Find me and get your books signed this Saturday evening (July 17th, 2021) at The Tremont House in Galveston, Texas! I'll be there signing books as part of the Galveston Artwalk, a free local event presented by the Galveston Arts Center and hosted by several small art spaces, non-profits, and local businesses! Hours generally run from 6 to 9 p.m. Visit the Galveston Artwalk website to learn more.
Events, News, Blog
Susan P. Baker latest interview by AllAuthor
Author of mystery, suspense, and women's fiction, Susan P. Baker
The first real sharing of a story was to her 11th grade English class. Nine of her books are novels, all with a legal bent. Her writing is great, her characters are very well defined, and the plot is very well presented. She loves traveling, dark chocolate, and laughing her heart out. Read Susan P. Baker full interview by AllAuthor
The long awaited second installment of the Lady Lawyer Mysteries is now available wherever ebooks are sold and in paperback on Amazon!
In the midst of a midlife crisis, lawyer Sandra Salinsky finds herself coerced into defending a ranch's Latina señora, who has been accused in the shooting death of one of the rancher's twin daughters. Set in a small town deep in the Texas Hill Country, this murder mystery encompasses a jury trial wherein the defense team battles not only what they and the rancher - who is the defendant's best friend - feel is an unwarranted murder charge, but also the prejudice towards Hispanic people in their Anglo community. Before the case is decided, Sandra and her lawyer mother sidekick will witness the ugly underbelly of white privilege as it exists in 21st century America.
Here are two more recipes I love to make when the weather is cooler. I love putting pumpkin in everything and these recipes are no exception!
First up are the Breakfast Brownie Muffins. You can make these exactly as they're written, or you can replace the egg with the flaxseed eggs I talked about in my last post! Either way they're delicious. I also added the option to include pumpkin seeds instead of walnuts for a bit of plant protein, and I recommend using coconut flour instead of almond flour if you like a slight coconut flavor!
6 Tbsp. melted coconut oil
3 Large eggs, whisked
1 tsp. vanilla extract
¼ cup coconut cream (from the top of a can of refrigerated coconut milk)
2 Tbsp. almond milk
1 cup almond flour
2 tsp. baking powder
3 Tbsp. chia seeds, ground
½ cup erythritol + stevia, to taste
½ cup unsweetened cacao powder
½ cup pumpkin seeds or walnuts, chopped small
Steps: Preheat the oven to 350°F. Melt the coconut oil and set aside to cool a little. Whisk the eggs, vanilla extract, coconut cream, and almond milk together. In a separate bowl, combine the almond flour, baking powder, ground chia, erythritol, and cacao powder together. Stir in chopped walnuts or chopped pumpkin seeds. Once the coconut oil is cool enough, whisk it into the egg mix and then add the egg mix into the almond flour mix. Combine well and divide between 8 parts of a greased muffin tray. Bake in the oven for 15-20 minutes, or until a cake tester inserted into the center of one comes out clean. Allow to cool before removing from the muffin tray.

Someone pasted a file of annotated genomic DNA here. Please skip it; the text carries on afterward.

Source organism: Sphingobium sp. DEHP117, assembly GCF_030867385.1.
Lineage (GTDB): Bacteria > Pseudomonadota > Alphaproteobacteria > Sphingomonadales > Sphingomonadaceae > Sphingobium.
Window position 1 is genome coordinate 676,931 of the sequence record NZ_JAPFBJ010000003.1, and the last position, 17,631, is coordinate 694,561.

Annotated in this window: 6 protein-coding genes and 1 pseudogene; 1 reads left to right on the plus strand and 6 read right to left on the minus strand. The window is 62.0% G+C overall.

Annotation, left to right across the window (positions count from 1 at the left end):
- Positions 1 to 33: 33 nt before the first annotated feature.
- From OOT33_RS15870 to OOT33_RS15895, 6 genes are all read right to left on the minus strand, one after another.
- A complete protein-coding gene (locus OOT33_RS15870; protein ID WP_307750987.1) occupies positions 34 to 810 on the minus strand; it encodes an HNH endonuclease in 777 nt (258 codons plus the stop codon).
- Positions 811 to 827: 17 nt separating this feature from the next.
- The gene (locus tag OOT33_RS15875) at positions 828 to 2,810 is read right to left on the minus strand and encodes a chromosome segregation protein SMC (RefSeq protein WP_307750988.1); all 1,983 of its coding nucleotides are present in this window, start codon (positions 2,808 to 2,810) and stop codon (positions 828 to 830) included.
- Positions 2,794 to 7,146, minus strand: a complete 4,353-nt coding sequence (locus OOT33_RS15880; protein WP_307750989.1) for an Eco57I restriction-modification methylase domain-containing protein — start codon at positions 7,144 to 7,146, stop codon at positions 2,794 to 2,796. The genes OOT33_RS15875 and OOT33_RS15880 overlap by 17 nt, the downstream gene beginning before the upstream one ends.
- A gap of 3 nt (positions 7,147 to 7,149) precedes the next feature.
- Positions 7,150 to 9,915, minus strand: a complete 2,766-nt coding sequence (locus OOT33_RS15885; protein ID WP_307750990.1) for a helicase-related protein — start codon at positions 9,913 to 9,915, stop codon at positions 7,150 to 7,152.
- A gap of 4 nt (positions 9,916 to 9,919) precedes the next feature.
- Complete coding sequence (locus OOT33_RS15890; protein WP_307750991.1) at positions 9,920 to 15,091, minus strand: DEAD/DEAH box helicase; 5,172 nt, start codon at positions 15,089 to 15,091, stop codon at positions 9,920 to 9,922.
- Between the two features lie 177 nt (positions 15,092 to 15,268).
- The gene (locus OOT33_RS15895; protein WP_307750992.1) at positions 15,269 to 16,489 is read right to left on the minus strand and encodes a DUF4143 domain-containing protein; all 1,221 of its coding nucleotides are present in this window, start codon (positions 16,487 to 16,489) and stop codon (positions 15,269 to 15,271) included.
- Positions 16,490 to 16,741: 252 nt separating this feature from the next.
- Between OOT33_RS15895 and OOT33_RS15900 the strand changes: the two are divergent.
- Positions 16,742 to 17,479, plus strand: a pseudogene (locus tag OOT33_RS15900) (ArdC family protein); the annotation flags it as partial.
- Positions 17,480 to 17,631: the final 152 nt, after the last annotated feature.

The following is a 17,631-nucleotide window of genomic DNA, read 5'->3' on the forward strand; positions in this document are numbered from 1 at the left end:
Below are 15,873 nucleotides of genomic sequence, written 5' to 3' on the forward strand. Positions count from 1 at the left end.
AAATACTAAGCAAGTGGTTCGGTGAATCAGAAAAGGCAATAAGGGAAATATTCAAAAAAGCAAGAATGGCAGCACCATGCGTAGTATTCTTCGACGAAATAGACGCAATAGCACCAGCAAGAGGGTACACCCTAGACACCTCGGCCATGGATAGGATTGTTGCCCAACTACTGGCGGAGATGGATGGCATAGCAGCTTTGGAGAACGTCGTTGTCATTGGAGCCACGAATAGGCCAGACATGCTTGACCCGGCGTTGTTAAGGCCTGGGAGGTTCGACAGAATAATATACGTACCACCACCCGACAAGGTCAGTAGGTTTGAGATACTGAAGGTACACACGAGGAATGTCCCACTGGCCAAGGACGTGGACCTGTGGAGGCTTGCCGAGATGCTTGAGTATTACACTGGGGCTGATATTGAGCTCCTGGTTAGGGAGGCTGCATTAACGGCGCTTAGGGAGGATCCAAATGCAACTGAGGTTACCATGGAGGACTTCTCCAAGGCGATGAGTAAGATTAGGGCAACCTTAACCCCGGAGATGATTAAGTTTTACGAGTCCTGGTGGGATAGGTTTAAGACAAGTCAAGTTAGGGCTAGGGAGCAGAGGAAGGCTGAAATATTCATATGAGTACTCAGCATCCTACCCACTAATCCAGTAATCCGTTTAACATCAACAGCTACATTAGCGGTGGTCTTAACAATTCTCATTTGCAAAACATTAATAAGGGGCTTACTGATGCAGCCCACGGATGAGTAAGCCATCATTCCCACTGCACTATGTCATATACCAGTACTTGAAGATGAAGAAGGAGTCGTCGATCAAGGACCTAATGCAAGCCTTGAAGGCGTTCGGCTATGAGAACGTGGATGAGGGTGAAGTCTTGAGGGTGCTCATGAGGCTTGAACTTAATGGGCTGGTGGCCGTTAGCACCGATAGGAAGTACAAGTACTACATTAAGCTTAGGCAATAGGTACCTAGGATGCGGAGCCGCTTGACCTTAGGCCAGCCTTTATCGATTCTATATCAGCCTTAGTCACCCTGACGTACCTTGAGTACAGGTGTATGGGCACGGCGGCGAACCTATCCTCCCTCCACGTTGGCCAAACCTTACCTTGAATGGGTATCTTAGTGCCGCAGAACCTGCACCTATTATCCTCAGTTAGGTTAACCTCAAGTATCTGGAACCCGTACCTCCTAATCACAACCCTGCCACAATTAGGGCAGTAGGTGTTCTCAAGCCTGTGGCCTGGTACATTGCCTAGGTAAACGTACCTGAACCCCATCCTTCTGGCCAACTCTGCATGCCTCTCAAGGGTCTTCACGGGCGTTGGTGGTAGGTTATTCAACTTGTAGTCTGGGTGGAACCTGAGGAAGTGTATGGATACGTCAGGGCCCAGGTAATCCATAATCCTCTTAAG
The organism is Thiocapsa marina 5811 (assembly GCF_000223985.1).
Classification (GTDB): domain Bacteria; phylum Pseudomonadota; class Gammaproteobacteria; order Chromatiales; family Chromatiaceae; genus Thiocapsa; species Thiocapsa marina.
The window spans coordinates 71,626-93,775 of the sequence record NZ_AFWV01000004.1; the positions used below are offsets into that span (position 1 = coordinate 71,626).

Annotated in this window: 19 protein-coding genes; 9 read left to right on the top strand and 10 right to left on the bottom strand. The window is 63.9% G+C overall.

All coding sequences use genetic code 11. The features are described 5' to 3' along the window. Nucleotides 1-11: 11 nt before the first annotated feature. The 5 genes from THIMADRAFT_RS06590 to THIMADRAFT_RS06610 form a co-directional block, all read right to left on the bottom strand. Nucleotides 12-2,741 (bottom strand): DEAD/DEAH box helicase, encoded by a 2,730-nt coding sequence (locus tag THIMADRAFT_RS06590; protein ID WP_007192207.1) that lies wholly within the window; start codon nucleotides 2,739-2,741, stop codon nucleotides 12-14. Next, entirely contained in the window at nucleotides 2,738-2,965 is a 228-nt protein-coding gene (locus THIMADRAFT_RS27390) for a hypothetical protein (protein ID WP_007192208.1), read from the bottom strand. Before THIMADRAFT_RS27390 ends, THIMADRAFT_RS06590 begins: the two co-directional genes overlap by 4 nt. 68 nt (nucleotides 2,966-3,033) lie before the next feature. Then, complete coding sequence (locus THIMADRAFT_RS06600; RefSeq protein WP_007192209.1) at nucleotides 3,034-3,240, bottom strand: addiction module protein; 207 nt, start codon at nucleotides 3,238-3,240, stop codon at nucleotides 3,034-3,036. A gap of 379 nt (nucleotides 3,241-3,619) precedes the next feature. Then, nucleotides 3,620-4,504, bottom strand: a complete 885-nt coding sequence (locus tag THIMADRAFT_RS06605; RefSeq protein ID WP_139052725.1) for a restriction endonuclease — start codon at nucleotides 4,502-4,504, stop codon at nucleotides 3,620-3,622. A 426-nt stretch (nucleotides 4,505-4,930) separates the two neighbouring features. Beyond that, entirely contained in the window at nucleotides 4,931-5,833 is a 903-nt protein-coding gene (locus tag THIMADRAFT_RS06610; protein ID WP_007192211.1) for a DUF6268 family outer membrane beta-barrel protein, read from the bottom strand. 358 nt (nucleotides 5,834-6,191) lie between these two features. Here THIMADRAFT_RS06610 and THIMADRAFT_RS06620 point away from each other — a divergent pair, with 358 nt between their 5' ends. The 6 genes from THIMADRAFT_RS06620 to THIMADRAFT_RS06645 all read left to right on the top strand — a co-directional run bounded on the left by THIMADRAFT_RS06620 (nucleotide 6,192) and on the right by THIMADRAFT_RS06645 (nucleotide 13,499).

Next up, Turkey Pumpkin Chili! I like to exchange garbanzo beans instead of the cannellini beans, but either way is great! The spiced pumpkin and lean turkey of this dish always leave me wanting more. It's definitely a personal favorite, so I hope you like it!
2 Tbsp. olive oil
1 small yellow onion, chopped
1 lb. 93% lean ground turkey
1 Tbsp. plus 1 tsp. ground coriander
2½ tsp. smoked paprika
1½ tsp. kosher salt
2 (15 oz.) cans cannellini beans, drained and rinsed (or garbanzo beans!)
1 (15 oz.) can pumpkin puree
1½ cups low sodium chicken broth
1¾ cups water
Hot sauce, sour cream, and sliced scallions, for serving
Steps: Heat oil in a medium heavy-bottomed pot over medium-high heat. Add onion and cook, stirring occasionally until tender, about 5 minutes. Stir in turkey, coriander, paprika, and salt; cook, stirring occasionally, until turkey is browned, about 5 minutes.
Stir beans, pumpkin, water, and broth into turkey mixture. Bring to a simmer over medium-high heat, stirring occasionally. Reduce heat to medium and cook, stirring often, until heated through, about 15 minutes. Top with hot sauce, sour cream, and scallions, to taste.
Here are two pumpkin recipes I've grown to love this fall! I'm always looking for more healthy recipes to try and here are two I've found extremely simple to make and satisfying to eat. I hope you like them as much as I do!
First, the Vegged-Out Pumpkin and Black Bean Soup.